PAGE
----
Investing From riches to rags: worst investment scandals in Australia...

From riches to rags: worst investment scandals in Australia and abroad

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A comprehensive history of the financial world would reveal that financial scandals, crashes and booms are simply a part of capitalist free markets. There have been some controversial investment and banking scandals in both Australia and the rest of the world. Here are some of the worst scandals to hit the investment sector.

Australian banking sector (the 2010s)

The Royal Commission between 2017 – 2019 established some of the most public display of systemic fraud and corruption seen in Australian industry. Many of the major Australian banks were caught up in the scandal, including ANZ, NAB, the Commonwealth Bank of Australia and Westpac.

Qintex Ltd.

Qintex Ltd was an Australian financial company. They were founded in 1975 by Christopher Skase and several other partners. The company grew astronomically, expanding into the property market, the retail sector and even purchased a Brisbane-based television station called TVQ-0. However, by October 1989, the firm was starting to display signs of financial weakness. The American subsidiary filed for bankruptcy and the Australian Stock Exchange suspended their stocks soon after.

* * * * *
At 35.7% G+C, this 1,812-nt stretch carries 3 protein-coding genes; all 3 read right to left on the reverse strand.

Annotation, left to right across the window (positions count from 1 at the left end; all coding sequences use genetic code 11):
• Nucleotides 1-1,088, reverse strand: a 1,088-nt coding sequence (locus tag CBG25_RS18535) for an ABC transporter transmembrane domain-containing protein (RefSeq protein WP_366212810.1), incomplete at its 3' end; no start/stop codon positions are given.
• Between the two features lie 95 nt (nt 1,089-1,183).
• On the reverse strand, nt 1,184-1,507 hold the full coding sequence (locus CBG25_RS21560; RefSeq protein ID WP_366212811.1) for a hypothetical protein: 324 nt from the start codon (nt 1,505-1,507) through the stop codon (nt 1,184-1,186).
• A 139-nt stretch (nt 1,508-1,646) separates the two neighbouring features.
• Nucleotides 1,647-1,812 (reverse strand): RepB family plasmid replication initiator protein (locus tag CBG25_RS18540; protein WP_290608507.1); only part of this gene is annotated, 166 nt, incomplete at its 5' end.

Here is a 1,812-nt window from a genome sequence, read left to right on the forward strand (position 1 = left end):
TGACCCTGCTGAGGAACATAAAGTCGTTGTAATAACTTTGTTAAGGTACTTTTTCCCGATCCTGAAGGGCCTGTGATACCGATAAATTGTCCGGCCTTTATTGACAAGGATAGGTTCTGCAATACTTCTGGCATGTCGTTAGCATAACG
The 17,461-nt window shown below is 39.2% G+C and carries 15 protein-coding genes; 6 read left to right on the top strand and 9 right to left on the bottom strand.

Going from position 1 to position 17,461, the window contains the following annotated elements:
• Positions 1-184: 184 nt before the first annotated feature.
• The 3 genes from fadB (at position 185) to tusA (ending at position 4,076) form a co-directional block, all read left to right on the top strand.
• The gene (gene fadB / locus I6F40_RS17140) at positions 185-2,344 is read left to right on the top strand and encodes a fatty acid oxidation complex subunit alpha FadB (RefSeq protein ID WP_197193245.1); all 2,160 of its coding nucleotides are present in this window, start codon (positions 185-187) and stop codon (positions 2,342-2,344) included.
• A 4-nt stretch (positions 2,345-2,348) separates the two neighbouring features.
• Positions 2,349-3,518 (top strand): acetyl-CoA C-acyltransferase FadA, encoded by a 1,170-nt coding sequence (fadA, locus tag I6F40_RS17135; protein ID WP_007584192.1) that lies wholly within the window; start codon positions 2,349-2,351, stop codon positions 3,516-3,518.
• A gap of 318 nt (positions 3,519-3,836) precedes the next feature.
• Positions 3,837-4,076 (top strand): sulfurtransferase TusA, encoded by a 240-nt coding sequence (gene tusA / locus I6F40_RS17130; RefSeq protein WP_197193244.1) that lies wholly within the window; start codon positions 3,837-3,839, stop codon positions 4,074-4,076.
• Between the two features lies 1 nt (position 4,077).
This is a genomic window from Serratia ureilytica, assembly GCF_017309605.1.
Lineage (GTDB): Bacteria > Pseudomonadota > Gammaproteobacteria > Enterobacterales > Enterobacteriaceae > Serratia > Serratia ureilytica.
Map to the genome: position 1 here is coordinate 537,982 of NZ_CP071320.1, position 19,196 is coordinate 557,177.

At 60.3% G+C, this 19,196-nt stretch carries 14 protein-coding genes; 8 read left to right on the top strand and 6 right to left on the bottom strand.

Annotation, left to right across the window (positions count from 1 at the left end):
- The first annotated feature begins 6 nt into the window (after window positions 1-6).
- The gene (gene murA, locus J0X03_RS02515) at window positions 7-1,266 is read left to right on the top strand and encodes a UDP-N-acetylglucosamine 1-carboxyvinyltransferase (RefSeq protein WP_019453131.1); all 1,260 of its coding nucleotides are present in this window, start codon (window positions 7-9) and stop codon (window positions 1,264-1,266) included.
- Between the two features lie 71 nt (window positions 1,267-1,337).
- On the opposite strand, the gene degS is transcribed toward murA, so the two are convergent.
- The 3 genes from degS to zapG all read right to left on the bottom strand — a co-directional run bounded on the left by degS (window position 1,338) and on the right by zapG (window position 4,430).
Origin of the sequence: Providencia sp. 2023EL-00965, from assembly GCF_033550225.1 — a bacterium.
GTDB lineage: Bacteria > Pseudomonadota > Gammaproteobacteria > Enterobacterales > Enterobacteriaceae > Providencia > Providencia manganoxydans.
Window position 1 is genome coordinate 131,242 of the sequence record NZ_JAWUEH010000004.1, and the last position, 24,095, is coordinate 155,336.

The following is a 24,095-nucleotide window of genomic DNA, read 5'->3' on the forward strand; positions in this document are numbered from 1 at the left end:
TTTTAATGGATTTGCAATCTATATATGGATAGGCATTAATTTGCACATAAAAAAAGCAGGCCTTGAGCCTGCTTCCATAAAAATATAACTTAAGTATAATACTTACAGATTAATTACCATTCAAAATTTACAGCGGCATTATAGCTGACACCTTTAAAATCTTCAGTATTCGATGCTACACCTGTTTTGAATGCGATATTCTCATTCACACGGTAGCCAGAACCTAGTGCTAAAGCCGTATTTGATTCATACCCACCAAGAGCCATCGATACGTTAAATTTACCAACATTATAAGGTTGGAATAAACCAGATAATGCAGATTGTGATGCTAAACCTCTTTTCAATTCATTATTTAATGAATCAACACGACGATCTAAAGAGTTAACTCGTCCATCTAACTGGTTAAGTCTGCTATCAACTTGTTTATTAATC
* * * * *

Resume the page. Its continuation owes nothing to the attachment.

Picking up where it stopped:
A month later, the Australian branch went into receivership with over $1.9 billion worth of debt. The CEO, Skase, fled the country to Spain and then Dominica. He resided there for the rest of his life, despite successive attempts from the Australian government to extradite him home.

The Wolf of Wall Street

Jordan Belfort
Jordan Belfort

Jordan Belfort was imprisoned for close to two years for his central role in running a penny-stock scam. His crimes became mainstream when his career was adapted for the screen in the 2013 film “The Wolf of Wall Street”, starring Leonardo DiCaprio and Margot Robbie. The film, which was directed by Martin Scorsese, charts his rise and fall in the United States. However, Belfort courted more trouble in Australia when Belfort’s employment company called Career Pathways was exposed as a scam while receiving millions of government funding.

Matthew Wearne
Matthew Wearne
I'm a Sydney-based journalist covering breaking news at Quilter. I hold a master's degree from Sydney University's Graduate School of Journalism. I cover mainly business news and also report on finance. I also write for sites like SM, Forbes, HuffPost.

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